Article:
The majority opinion emphasizes the proposition that immigration reforms over the years “have greatly expanded the class of deportable offenses and limited the authority of judges to alleviate the harsh consequences of deportation.” Before 1996, a sentencing judge, regardless of whether in state or federal court, could make a recommendation, called a judicial recommendation against deportation or JRAD, which had a binding effect on the federal government. Therefore, a sentencing judge effectively had control of whether deportation would occur. As the Court notes, however, “[u]nder contemporary law, if a noncitizen has committed a removable offense … his removal is practically inevitable but for the possible exercise of limited equitable discretion vested in the Attorney General…” These changes in the immigration law, in the majority’s view, “have dramatically raised the stakes of a noncitizen’s criminal conviction.” This increases the importance of accurate legal advice because “as a matter of federal law, deportation is an integral part-indeed, sometimes the most important part-of the penalty” that a guilty plea will impose. The majority refused to make the “direct” or “collateral” distinction, “because of the unique nature of deportation” and because, under the present state of immigration law, it has become “a consequence of a criminal conviction…”

The Court rejected the argument that only affirmative misadvise, not the failure to advise, with respect to deportation should be deemed ineffective. In this context, the Court would not distinguish “between an act of commission and an act of omission” because, otherwise, it would incentivize counsel to remain silent on this issue and it would deny “the most rudimentary advice on deportation even when it is readily available.”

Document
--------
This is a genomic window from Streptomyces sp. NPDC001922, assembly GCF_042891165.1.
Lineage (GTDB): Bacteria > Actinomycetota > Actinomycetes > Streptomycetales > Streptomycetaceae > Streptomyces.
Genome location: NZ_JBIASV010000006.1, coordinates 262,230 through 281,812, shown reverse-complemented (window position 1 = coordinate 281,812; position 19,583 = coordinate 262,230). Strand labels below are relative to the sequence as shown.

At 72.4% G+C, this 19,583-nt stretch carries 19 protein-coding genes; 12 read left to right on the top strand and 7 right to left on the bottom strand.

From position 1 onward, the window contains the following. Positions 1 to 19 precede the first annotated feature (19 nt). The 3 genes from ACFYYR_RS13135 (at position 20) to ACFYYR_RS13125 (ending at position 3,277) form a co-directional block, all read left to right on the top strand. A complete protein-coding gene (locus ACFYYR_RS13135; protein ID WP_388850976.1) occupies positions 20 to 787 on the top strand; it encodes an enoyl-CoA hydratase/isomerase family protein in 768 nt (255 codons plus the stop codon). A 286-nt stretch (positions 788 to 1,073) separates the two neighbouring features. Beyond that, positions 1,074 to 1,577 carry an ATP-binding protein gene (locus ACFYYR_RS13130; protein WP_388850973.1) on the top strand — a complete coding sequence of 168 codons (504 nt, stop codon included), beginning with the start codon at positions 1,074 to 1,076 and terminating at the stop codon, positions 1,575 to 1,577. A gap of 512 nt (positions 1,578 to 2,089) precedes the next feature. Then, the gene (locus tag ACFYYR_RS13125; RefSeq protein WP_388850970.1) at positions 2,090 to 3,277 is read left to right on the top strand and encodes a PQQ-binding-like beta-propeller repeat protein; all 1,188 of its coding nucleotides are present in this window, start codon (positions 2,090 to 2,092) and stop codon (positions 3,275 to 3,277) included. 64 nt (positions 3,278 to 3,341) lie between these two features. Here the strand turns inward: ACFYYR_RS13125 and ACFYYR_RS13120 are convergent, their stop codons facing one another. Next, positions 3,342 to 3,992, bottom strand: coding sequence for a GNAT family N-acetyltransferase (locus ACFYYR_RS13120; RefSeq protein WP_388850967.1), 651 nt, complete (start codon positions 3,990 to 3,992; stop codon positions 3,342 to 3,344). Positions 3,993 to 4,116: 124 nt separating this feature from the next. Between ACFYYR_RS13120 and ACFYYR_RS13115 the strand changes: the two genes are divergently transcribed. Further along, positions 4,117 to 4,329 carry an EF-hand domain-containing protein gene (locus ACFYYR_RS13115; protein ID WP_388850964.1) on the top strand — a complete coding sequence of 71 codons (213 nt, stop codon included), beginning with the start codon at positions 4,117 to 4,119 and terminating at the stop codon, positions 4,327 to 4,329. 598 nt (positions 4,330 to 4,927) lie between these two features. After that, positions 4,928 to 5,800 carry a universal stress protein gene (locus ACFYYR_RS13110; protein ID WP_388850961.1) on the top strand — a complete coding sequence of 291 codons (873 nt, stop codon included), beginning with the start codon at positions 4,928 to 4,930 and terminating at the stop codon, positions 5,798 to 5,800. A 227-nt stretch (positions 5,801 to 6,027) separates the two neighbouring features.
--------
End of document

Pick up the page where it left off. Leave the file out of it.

Justice Alito wrote an opinion, which Chief Justice Roberts joins, concurring in the judgment. It disagrees with the majority holding that “a criminal defense attorney must provide advice in this specialized area in those cases in which the law is ‘succinct and straightforward’ -but not, perhaps, in other situations.” It considers this as a “vague, halfway test,” which “will lead to much confusion and needless litigation.” Instead, in its view, counsel must refrain from giving incorrect advice and should advise the alien client that the criminal conviction may have adverse immigration consequences and that consideration should be given to obtaining advice from an immigration lawyer.

The concurring opinion gives several examples of where the consequences of a guilty plea are unclear or uncertain, even to those who have expertise in immigration law. Part of the problem is that the Immigration and Nationality Act, the applicable law, does not specify which crimes will affect immigration, but rather states broad categories of crimes (“such as crimes involving moral turpitude or aggravated felonies”), which can evade precise definition. According to the concurring opinion, it’s sometimes not even clear “whether a client is an alien” or, if alien, is not removable, but is excludable (meaning that return to the United States can be blocked should he or she leave).

Justice Scalia wrote a dissenting opinion, in which Justice Thomas joins, which would not extend Sixth Amendment protection for failure to give sound advice about the conviction’s collateral consequences, even with respect to misstatements. The dissent agrees with the concurring opinion that statutory provisions, such as a requirement that the defendant must be told on the record at the guilty plea colloquy that the conviction may render him removable or excludable, would provide a better remedy.
Criminal defense lawyers now have a new area of concern; failure to adhere to the requirement to give the “Padilla warning,” an expression coined by the dissent.


Jeffrey Lewis
Philadelphia, PA